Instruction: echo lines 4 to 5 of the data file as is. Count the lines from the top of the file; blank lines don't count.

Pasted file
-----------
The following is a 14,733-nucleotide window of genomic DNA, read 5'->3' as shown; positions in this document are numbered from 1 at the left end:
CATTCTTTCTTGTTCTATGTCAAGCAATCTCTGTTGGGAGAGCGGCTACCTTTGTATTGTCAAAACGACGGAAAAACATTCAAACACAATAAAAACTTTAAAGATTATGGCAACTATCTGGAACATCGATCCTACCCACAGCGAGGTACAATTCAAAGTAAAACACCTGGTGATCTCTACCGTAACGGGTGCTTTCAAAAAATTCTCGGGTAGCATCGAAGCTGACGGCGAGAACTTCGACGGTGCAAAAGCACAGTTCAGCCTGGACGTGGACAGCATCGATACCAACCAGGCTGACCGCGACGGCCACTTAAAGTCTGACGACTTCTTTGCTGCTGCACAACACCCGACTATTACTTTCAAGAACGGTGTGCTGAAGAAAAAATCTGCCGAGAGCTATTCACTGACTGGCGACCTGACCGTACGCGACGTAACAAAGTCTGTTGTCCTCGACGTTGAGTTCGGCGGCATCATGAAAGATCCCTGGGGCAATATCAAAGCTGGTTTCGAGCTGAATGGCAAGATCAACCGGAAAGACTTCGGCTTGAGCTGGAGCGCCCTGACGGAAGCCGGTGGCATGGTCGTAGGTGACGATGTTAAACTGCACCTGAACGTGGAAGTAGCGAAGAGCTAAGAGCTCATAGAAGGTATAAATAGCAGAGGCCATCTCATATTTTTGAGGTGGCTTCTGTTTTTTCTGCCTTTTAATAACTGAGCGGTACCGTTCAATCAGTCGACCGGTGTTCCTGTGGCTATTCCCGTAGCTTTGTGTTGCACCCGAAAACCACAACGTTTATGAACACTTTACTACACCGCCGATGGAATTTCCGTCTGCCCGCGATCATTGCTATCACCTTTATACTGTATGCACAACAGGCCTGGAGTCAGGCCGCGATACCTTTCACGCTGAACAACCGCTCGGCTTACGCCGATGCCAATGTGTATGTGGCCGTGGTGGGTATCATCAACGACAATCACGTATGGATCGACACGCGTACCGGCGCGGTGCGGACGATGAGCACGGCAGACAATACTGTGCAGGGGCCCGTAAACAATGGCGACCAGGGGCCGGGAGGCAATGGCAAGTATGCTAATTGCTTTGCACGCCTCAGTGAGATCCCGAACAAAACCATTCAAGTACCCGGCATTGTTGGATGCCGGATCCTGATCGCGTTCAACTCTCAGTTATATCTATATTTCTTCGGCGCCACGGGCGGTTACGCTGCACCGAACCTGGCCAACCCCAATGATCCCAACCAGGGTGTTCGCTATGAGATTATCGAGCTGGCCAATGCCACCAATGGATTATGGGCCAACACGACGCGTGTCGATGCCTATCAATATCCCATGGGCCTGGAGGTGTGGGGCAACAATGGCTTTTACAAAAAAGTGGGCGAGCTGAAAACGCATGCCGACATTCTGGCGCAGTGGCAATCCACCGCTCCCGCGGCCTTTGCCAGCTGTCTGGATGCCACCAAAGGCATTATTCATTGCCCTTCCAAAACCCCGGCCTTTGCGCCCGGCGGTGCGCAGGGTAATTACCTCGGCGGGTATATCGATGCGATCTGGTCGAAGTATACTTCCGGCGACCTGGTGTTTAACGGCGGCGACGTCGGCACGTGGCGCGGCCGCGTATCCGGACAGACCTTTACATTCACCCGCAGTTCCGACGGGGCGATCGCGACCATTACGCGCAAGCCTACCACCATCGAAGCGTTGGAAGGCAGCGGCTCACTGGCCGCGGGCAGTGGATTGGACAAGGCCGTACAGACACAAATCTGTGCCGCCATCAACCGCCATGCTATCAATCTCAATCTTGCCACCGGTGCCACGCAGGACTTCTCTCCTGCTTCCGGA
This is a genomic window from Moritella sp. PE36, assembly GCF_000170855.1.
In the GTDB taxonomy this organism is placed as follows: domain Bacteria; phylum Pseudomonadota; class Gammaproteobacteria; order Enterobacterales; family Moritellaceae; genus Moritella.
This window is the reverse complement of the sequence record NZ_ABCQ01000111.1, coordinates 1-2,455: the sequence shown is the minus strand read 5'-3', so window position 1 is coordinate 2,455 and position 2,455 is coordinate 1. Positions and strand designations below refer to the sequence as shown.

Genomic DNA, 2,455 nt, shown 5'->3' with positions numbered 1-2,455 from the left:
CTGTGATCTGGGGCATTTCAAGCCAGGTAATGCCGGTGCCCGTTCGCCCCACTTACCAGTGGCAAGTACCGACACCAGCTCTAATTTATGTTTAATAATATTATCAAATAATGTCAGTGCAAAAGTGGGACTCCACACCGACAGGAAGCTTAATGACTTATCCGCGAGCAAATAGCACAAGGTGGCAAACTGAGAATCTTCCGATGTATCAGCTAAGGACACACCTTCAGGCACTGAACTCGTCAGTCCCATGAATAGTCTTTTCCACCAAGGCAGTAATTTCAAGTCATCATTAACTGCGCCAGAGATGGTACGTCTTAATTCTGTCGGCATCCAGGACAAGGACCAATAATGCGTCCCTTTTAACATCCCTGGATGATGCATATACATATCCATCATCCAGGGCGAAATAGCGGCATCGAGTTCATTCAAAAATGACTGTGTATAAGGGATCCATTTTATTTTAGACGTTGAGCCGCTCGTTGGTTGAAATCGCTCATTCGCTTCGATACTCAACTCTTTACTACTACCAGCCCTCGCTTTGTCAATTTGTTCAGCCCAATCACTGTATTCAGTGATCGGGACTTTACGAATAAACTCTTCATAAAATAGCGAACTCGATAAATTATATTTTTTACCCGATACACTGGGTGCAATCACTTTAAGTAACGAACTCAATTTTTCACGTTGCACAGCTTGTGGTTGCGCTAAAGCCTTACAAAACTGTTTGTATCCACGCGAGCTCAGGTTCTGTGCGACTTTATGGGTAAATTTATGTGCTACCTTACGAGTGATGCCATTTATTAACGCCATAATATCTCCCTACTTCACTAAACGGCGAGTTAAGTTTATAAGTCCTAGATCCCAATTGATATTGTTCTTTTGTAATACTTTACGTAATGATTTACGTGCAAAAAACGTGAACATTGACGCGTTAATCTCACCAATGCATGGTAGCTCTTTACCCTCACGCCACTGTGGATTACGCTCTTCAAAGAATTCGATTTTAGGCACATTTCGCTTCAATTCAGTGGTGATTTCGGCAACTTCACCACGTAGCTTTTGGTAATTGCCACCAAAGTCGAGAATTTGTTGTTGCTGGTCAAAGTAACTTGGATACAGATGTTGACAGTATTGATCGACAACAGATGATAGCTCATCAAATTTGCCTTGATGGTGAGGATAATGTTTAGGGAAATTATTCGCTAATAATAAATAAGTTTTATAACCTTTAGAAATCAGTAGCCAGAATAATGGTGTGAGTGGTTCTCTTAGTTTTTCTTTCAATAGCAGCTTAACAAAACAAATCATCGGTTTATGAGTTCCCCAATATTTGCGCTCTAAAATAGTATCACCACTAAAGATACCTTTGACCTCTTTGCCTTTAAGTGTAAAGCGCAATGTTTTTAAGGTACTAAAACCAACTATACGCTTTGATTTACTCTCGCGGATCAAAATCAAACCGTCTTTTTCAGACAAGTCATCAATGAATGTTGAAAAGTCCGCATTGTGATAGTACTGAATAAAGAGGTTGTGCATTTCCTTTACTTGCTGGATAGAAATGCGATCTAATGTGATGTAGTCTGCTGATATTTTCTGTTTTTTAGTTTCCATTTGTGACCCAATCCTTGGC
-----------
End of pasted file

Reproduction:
In the GTDB taxonomy this organism is placed as follows: domain Bacteria; phylum Pseudomonadota; class Gammaproteobacteria; order Enterobacterales; family Moritellaceae; genus Moritella.
This window is the reverse complement of the sequence record NZ_ABCQ01000111.1, coordinates 1-2,455: the sequence shown is the minus strand read 5'-3', so window position 1 is coordinate 2,455 and position 2,455 is coordinate 1. Positions and strand designations below refer to the sequence as shown.